Colorado, and the Front Range in particular, has a unique advantage when it comes to fly fishing. With year-round flows—thanks to our nearby tailwaters—and an abundance of nearby lakes, ponds and creeks, it’s not hard for Coloradans to get lots of fishing in close to home. Plus, the cost of entry for fly fishing is far less than most adventure sports. Compared to the bills you can run up skiing, kayaking or biking, a basic fly rod, line, waders and a few flies will only set you back about $450, and that includes your $36 Colorado fishing license (of course, you can also spend five times that or more).

We sat down with Randy Hicks, new owner of Rocky Mountain Anglers (rockymountainanglers.com) in Boulder, and asked about the best ways to get hooked.

Why do you think more people should consider fly fishing?

For me it’s not “why?” it’s “why not?” We have access to some of the most amazing water and fish in the country and there are lots of anglers who would love to have what we have right in our backyard. Especially here on the Front Range where lots of creeks are flowing and they are so easy to get to. We also have lots of flat water. Most people probably don’t realize how close they live to some sort of fishing hole and how easy it would be for them to pop out before or after work or even on a lunch break to get some quality time outside and away from the office.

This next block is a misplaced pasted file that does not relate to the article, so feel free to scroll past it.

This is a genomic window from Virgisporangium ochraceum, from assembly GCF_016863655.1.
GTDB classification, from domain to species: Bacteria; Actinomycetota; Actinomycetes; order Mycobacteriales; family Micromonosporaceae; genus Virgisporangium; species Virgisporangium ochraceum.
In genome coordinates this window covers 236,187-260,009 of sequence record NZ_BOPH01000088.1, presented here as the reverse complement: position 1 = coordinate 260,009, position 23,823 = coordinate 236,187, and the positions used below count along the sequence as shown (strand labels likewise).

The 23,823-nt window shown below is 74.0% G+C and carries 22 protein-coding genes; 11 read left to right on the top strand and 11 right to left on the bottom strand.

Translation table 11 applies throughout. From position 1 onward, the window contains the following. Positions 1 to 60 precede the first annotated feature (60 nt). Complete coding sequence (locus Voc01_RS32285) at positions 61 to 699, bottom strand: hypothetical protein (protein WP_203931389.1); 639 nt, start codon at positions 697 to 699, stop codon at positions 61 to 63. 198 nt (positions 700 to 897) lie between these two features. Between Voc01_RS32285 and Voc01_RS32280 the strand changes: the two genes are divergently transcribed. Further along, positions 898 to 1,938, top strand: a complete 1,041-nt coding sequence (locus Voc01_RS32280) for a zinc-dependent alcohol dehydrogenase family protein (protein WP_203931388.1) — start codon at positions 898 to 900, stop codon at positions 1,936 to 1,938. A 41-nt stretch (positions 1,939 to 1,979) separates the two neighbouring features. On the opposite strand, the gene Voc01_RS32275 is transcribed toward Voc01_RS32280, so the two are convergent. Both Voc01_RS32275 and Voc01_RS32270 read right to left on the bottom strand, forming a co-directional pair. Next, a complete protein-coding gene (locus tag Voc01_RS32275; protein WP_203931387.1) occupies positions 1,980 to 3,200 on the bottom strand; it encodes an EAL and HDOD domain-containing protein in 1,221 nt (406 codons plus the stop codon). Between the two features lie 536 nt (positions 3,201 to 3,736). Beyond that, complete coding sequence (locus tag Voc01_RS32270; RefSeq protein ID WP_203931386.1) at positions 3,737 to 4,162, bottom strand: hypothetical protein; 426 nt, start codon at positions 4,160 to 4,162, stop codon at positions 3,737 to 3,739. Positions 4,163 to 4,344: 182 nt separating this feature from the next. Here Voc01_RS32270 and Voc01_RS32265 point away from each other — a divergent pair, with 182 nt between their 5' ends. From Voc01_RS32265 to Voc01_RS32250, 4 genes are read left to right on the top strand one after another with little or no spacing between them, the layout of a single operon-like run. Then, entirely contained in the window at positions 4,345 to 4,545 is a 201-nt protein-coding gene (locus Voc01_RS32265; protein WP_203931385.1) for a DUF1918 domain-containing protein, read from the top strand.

What, do you think, is the best way to start fly fishing?

Lots of fishing shops like ours rent gear and offer free clinics so beginners don’t have to drop a bunch of cash to see if the sport is right for them. And even if someone is keen to buy a rod early on, we’ll take them out back to practice some casting and get a feel for different rods. This basically turns into a free 30-minute casting lesson to be sure they don’t develop bad habits, which would just need to be broken later. We respect different learning styles. Some people like to hire a guide and be shown what to do while others like to learn on their own. We encourage those keen to go on their own to come into the shop and chat us up with what they’re seeing, wondering and discovering. We love to talk fishing and are happy to share.

What do you think about the idea of keeping “secret fishing holes”?

Yeah, I don’t really worry about secret spots. Some people are into that, but I share information. Just check my blog: rockymtanglers.com. Most everything that can be fished has been fished so the locations aren’t so secret and it has more to do with when the fish are striking. Basically, if you want to keep a secret, don’t tell me about it. We’ve developed a very open community around the fishing here and I like to let people know where the fishing is good. There’s plenty to go around.